June 1, 2020

Finding the Proper Funding Sources for your Research Project

Research is essential for further knowledge of a topic to be obtained, but that research doesn’t come easily or cheaply. Because of this, there are many grants and other funding sources available to help cover research costs, if you know where to look and how to obtain it. When it comes to finding the proper funding sources for your project, there are many avenues to explore.
Source: Unsplash

Research is an integral component of improving on society and technology. By continually striving to better what is currently in use, we can continue to make gains, get ahead of the times, and fix mistakes that were once part of life. This applies to all avenues of science, from biological processes to societal norms and beliefs.

But in-depth, ground-shaking, concept improving research takes time and costs money. Some of these experiments can last for years, with the idea that the knowledge gained will have a far-reaching impact. To get them from start to finish, researchers must first find the proper funding sources for their project.

Why a Project Needs Funding

Every research project is unique, but at their foundation, they all have overhead. When a researcher begins searching out funding, they must have a proposed budget already in place.

The funding for these projects can add up, especially if the project is expected to be a long-term one. Budgets can consist of items such as:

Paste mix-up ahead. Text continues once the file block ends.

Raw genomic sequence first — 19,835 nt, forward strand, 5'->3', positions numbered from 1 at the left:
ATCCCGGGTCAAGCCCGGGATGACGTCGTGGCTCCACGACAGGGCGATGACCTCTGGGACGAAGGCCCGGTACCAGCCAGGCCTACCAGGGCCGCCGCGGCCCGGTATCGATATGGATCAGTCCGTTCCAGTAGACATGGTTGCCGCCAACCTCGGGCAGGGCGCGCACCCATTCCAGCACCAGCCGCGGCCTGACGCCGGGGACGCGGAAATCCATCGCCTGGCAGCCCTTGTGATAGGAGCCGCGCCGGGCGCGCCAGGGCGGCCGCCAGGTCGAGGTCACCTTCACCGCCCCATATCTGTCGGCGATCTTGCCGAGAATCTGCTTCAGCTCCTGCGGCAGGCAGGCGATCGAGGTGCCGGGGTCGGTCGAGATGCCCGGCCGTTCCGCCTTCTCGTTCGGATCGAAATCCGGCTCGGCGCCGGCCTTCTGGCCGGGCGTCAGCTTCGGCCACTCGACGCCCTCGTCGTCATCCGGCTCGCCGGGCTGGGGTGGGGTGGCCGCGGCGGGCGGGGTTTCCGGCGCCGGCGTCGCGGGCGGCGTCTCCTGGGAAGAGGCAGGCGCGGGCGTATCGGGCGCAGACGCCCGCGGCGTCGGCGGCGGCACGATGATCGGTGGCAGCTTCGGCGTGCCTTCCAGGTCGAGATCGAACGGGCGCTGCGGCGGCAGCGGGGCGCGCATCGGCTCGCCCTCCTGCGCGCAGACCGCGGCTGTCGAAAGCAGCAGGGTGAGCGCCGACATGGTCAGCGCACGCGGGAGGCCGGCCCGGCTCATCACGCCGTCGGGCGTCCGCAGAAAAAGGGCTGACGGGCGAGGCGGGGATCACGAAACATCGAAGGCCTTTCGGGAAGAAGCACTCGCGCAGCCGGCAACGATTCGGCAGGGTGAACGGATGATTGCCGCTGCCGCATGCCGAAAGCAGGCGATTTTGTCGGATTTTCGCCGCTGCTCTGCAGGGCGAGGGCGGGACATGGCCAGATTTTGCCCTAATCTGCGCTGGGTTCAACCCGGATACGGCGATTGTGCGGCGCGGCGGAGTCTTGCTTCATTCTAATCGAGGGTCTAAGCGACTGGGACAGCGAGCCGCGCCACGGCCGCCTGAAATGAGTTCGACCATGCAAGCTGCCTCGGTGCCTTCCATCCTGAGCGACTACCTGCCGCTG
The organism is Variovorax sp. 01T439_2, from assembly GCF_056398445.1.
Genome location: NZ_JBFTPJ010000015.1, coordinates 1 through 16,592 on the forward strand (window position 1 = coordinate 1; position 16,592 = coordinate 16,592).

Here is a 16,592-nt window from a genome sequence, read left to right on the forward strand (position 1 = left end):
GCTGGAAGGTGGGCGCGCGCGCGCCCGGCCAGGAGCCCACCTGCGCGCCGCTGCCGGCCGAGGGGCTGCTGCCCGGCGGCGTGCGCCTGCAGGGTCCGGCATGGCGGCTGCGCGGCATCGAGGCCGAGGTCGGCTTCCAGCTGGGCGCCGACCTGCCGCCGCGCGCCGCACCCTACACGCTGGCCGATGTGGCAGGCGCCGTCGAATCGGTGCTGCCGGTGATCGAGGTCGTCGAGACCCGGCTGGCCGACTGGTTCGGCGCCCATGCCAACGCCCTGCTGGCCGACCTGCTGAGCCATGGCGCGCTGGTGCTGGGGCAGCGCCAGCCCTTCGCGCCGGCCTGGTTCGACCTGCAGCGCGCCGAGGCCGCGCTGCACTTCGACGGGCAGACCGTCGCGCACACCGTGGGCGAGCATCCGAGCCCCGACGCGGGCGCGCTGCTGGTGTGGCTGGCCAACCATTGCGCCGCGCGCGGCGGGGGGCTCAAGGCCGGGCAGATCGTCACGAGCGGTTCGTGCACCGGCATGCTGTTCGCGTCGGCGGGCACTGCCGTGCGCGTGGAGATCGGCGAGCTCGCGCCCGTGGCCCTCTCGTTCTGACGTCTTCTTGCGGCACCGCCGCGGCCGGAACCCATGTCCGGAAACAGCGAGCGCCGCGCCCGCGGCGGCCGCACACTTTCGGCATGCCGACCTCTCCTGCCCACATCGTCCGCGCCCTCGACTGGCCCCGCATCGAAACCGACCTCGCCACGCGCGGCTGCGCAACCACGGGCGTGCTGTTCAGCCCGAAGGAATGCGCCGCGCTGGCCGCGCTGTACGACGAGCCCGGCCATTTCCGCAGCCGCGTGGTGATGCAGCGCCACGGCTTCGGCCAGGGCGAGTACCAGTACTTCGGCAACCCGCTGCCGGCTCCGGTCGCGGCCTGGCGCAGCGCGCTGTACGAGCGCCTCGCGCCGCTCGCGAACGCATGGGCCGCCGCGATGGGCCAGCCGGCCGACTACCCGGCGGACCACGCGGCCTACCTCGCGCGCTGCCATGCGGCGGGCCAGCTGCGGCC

●      Materials to complete the research

●      Essential equipment

●      Overhead for facilities to complete the research 

●      Travel expenses

●      Incentives for a pool of people to be used to collect data

●      Postage and handling costs

●      Publishing costs

The list of potential expenses in a research project can be extensive. Without the ability to fund it out of their own pocket, a researcher must seek out funding sources.

Types of Funding Sources

Once you know what expenses you’ll have, it will lead you into the direction of the types of funding you’ll need. There are multiple avenues, so if you’re open-minded and think outside the box, you may be able to use different funding sources to cover all the bases.

Start with your college or university funding department office. Some institutions have staff who aid students in connecting with sponsored programs and completing grant requests.

Examples of funding sources for research projects include:

●      Nonprofits that focus on the same field as your research. If they have a similar interest, they may be willing to sponsor your work.

●      Private funding agencies that are known to fund research in the sciences. These agencies may have strict requirements, such as how to be eligible, deadlines to meet, and priorities they fund over others.

●      Federal funding sources that focus solely on your specific type of research. Many of these have niched, narrow fields, within a broad scope, such as the Centers for Disease Control and Prevention and the National Science Foundation. Others focus on a more specific subject, such as the National Institute on Deafness and Other Communication Disorders.

Once you find the avenue of funding you’re interested in seeking out, the next step is to put your proposal together.

Creating a Funding Proposal

The format and structure of your proposal will vary based on the type of funding you’re requesting, but most of the elements will be consistent.